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UI Question: Protecting Critical Delete?

P: n/a
I've got apps where you *really* wouldn't want to delete certain items by
accident, but the users just have to have a "Delete" button.

My current strategies:

Plan A:
------------------------------------------------------------------------
1) Make the cmd button black and do not give it an accelerator key.

2) Issue two levels of confirmation (Do you want to delete... Do you REALLY want
to delete).

3) Log the delete in the .INI file
------------------------------------------------------------------------

PlanB:
------------------------------------------------------------------------
1) Do not assign an accelerator key to the cmd button.
2) Issue one confirmation
3) Instead of just deleting, move all Parent/Child records affected
to an "archive" DB - same format as production, just empty.
------------------------------------------------------------------------

I think I've done Plan B once or twice. It's not as simple as it may sound at
first because of things like autonumber fields.

Plan A is my usual approach, but I'm not exactly in love with it.

Anybody got a more creative approach to this?
--
PeteCresswell
Sep 1 '06 #1
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17 Replies


P: n/a
"(PeteCresswell)" <x@y.Invalidwrote in
news:t7********************************@4ax.com:
I've got apps where you *really* wouldn't want to delete certain
items by accident, but the users just have to have a "Delete"
button.

My current strategies:

Plan A:
-------------------------------------------------------------------
----- 1) Make the cmd button black and do not give it an
accelerator key.

2) Issue two levels of confirmation (Do you want to delete... Do
you REALLY want to delete).

3) Log the delete in the .INI file
-------------------------------------------------------------------
-----

PlanB:
-------------------------------------------------------------------
----- 1) Do not assign an accelerator key to the cmd button.
2) Issue one confirmation
3) Instead of just deleting, move all Parent/Child records
affected
to an "archive" DB - same format as production, just empty.
-------------------------------------------------------------------
-----

I think I've done Plan B once or twice. It's not as simple as it
may sound at first because of things like autonumber fields.

Plan A is my usual approach, but I'm not exactly in love with it.

Anybody got a more creative approach to this?
Don't delete anything. Just have a DELETED flag in the record, and
have the delete button mark it deleted. Then have your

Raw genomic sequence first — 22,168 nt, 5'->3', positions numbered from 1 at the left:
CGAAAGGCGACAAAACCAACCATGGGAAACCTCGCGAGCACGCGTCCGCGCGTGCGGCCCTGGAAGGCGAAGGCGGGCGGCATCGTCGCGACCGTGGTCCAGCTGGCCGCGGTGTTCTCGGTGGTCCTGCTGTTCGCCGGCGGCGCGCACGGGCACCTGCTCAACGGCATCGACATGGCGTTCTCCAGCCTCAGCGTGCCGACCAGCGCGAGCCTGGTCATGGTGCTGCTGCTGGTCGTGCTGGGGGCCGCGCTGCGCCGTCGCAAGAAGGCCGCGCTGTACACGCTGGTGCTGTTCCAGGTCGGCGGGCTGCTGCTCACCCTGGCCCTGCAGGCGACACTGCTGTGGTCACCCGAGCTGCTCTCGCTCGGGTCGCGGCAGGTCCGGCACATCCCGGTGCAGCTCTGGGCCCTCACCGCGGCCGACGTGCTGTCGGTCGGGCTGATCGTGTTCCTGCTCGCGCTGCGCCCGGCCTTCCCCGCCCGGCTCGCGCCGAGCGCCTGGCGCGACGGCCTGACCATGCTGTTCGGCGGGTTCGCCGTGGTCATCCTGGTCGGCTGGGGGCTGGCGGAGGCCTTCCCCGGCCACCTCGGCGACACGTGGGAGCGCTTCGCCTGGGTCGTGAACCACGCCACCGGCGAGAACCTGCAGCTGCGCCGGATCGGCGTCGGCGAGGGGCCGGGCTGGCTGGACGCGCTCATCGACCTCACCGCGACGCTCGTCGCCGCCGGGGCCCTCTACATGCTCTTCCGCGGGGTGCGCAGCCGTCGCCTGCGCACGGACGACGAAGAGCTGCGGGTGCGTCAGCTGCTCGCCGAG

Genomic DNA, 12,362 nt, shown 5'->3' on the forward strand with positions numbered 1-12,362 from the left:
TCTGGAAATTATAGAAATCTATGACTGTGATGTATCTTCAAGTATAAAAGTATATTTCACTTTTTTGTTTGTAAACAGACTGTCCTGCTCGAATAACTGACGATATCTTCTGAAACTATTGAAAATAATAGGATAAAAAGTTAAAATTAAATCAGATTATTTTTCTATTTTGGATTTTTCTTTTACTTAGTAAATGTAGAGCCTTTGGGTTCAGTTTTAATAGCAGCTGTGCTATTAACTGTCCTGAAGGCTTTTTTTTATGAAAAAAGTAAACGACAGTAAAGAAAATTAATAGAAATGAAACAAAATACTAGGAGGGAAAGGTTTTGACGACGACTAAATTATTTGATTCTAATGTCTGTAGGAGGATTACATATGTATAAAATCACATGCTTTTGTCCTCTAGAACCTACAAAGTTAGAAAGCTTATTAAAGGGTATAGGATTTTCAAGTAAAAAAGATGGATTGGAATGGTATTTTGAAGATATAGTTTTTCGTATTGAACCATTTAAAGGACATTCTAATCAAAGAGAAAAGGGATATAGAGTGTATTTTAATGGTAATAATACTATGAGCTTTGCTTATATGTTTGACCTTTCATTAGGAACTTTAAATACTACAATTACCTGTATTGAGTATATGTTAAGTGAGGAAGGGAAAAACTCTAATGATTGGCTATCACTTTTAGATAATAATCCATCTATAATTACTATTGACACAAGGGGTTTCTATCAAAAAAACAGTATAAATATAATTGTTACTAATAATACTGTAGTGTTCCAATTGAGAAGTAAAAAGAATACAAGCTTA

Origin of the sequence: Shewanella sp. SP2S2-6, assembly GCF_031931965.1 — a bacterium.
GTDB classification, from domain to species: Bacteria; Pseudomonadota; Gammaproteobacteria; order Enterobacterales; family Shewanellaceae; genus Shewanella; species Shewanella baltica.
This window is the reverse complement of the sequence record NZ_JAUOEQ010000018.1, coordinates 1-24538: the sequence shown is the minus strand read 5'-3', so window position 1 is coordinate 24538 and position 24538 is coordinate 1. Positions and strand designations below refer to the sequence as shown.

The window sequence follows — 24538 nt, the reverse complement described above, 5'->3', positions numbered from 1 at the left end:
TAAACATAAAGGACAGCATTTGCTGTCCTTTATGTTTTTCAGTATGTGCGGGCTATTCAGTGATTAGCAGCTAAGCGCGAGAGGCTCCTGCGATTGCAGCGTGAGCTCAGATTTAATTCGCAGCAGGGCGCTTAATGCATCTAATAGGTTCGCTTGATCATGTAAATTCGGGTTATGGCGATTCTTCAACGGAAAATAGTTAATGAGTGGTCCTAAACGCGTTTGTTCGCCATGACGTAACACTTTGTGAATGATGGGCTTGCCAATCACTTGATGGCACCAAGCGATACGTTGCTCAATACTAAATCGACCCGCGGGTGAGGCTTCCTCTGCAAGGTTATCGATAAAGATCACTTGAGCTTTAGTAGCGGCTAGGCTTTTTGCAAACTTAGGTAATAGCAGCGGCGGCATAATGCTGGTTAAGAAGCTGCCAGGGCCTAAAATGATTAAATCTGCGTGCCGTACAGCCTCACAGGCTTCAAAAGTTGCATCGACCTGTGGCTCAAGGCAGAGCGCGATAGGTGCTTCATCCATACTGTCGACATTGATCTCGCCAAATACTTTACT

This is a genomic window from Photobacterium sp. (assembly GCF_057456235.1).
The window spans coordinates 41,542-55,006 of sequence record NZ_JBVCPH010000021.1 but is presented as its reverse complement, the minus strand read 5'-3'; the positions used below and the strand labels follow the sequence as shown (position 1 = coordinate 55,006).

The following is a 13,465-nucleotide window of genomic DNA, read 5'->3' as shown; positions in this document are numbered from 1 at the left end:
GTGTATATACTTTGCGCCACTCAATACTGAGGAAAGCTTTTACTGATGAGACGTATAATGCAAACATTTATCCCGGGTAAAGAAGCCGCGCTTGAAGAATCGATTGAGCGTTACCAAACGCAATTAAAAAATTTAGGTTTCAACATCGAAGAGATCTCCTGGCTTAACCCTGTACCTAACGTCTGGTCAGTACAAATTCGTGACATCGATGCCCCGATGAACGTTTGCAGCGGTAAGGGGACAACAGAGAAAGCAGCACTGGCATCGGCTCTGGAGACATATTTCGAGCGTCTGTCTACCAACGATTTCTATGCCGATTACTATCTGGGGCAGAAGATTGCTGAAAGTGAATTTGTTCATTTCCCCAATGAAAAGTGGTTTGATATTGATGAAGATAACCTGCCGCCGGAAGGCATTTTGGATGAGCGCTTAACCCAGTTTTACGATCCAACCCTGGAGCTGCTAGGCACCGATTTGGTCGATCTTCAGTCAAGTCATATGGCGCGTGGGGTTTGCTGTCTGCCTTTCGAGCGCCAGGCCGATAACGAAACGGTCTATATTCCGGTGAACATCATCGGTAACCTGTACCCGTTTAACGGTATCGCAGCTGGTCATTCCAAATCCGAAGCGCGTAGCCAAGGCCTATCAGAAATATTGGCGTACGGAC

forms/reports/etc. exclude all records marked deleted.

Restoring a deletion then requires nothing more than clearing the
Deleted flag field. And you won't need to bother with archive tables
and the like for the parent/child tables.

Certain kinds of data should never be deleted. For instance, a
customer with invoices can't ever be deleted as that would mess up
the accounting records. You might want to hide inactive customers,
though, such as ones who've not purchased anything in the last year
or two.

The things you describe in the UI sound horrid to me. If they should
be allowed to do it, then let them do it and don't make them feel
bad about it. If not all the users are qualified to make that
decision, then only give the delete permission to certain qualified
users. And a user who is not allowed to delete should have no delete
button visible (that means hiding it instead of just disabling it),
on the principle that you don't want to suggest a user can do
something they are not allowed to do.

--
David W. Fenton http://www.dfenton.com/
usenet at dfenton dot com http://www.dfenton.com/DFA/
Sep 1 '06 #2

P: n/a
Per David W. Fenton:
>The things you describe in the UI sound horrid to me. If they should
be allowed to do it, then let them do it and don't make them feel
bad about it.
Me too - but Plan A's multiple prompts were first thought of by one of my users
who just *had* to have it exactly that way.... So I stuck with it....

I've tried the IsDeleted thing in one application.

Might do it again... might not. What I found is that the added complexity
propagates through the app to a greater degree than one might think.

e.g. Referential Integrity raises it's head when the user goes to delete a
lookup table item that they *know* isn't being used by anybody. Also some
users doing ad-hoc reporting will not know about it and their reports will be
skewed accordingly.

Things like that and having to make sure every single query looks at IsDeleted
put me off of it - and steered me to the archive strategy.

You get 600-700 reports in an app and sooner or later, I'm going to forget about
IsDeleted and the results are going to pass testing because the situation wasn't
encountered and the reports going to be wrong sometime in the future.

Having said all that, you might be right. Certainly I haven't been able to come